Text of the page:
Eligibility

Ages Eligible for Study:   18 Years and older
Genders Eligible for Study:   Both
Accepts Healthy Volunteers:   No
Criteria

Inclusion Criteria:

  • Clinically significant diabetic macular oedema involving the fovea in one or both eyes (phakic and/or pseudophakic) which persists at least 3 months after adequate macular photocoagulation.
  • best corrected visual acuity in the affected eye(s) 6/9 or worse

Exclusion Criteria:

  • Glaucoma which is uncontrolled or is controlled but with glaucomatous visual field defects
  • Loss of vision due to other causes (e.g. age related macular degeneration, myopic macular degeneration)
  • Significant macular ischemia (FFA)
  • No useful vision in fellow eye
  • Known allergies to triamcinolone acetate or steroids
  • Patient is already under systemic treatment with > 5mg prednisolone (or equivalent) daily.
  • Intercurrent severe disease such as septicaemia
  • Any condition which would affect follow-up or photographic documentation (e.g. geographical, psycho-social, media opacities)
  Contacts and Locations
Choosing to participate in a study is an important personal decision. Talk with your doctor and family members or friends about deciding to join a study. To learn more about this study, you or your doctor may contact the study research staff using the Contacts provided below. For general information, see Learn About Clinical Studies.

Please refer to this study by its ClinicalTrials.gov identifier: NCT00167518

Locations
Australia, New South Wales
Save Sight Institute, Sydney/Sydney Eye Hospital Campus, University of Sydney
Sydney, New South Wales, Australia, 2000
Sponsors and Collaborators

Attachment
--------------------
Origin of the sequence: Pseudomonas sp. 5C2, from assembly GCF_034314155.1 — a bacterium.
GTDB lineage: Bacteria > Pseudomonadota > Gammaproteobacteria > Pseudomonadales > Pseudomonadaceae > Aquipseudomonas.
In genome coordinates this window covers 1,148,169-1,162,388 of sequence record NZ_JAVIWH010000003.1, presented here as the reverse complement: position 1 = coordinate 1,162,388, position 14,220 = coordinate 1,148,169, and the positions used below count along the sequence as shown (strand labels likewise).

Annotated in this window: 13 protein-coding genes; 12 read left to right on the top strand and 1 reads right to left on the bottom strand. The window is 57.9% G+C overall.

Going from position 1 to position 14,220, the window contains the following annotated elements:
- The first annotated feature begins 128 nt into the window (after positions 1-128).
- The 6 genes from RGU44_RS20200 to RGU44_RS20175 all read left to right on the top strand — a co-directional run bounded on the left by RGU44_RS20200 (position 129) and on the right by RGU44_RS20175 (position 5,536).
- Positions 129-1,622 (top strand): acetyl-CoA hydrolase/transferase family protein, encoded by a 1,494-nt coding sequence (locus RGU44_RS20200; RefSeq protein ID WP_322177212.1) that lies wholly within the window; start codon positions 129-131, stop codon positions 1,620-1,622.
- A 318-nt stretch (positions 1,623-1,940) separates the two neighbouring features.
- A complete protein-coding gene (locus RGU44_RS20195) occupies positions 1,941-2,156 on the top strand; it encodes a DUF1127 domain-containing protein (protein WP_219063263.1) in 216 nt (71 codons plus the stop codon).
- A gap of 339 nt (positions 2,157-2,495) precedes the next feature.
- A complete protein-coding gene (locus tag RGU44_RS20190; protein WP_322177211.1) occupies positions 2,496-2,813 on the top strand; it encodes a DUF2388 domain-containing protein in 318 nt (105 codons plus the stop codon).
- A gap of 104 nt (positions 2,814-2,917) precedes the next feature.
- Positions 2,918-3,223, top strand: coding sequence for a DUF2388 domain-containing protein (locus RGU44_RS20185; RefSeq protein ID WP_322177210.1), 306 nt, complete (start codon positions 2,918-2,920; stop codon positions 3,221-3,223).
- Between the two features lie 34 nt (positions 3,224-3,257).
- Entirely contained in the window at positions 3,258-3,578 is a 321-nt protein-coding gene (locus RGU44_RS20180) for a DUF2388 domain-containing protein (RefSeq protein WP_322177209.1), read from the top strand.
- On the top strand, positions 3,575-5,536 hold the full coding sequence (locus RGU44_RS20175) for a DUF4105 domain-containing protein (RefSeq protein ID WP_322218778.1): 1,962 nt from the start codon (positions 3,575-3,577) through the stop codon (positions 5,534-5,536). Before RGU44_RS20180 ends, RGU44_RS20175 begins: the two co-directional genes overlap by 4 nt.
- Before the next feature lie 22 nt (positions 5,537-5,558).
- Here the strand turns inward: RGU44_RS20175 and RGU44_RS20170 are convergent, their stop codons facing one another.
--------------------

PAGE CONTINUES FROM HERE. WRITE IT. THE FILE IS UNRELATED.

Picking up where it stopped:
University of Sydney
Investigators
Principal Investigator: Mark C Gillies, MBBS, PhD Save Sight Institute, Deaprtment of Clinical Ophthalmology, University of Sydney
  More Information

Publications:
Additional publications automatically indexed to this study by ClinicalTrials.gov Identifier (NCT Number):
ClinicalTrials.gov Identifier: NCT00167518     History of Changes
Other Study ID Numbers: JDRF 1-2003-767, ORIA Esme Anderson Grant, Sydney Eye Hospital Foundation
Study First Received: September 5, 2005
Last Updated: September 11, 2005
Health Authority: Australia: Department of Health and Ageing Therapeutic Goods Administration

Keywords provided by University of Sydney:
Diabetic macular oedema
Triamcinolone acetate
Intravitreal injection
Clinical trial
Laser treatment

Additional relevant MeSH terms:
Edema
Macular Edema
Eye Diseases
Macular Degeneration
Retinal Degeneration
Retinal Diseases
Signs and Symptoms
Triamcinolone
Triamcinolone Acetonide
Triamcinolone diacetate
Triamcinolone hexacetonide
Anti-Inflammatory Agents
Enzyme Inhibitors
Glucocorticoids
Hormones
Hormones, Hormone Substitutes, and Hormone Antagonists
Immunologic Factors
Immunosuppressive Agents
Molecular Mechanisms of Pharmacological Action
Pharmacologic Actions
Physiological Effects of Drugs
Therapeutic Uses

ClinicalTrials.gov processed this record on November 25, 2014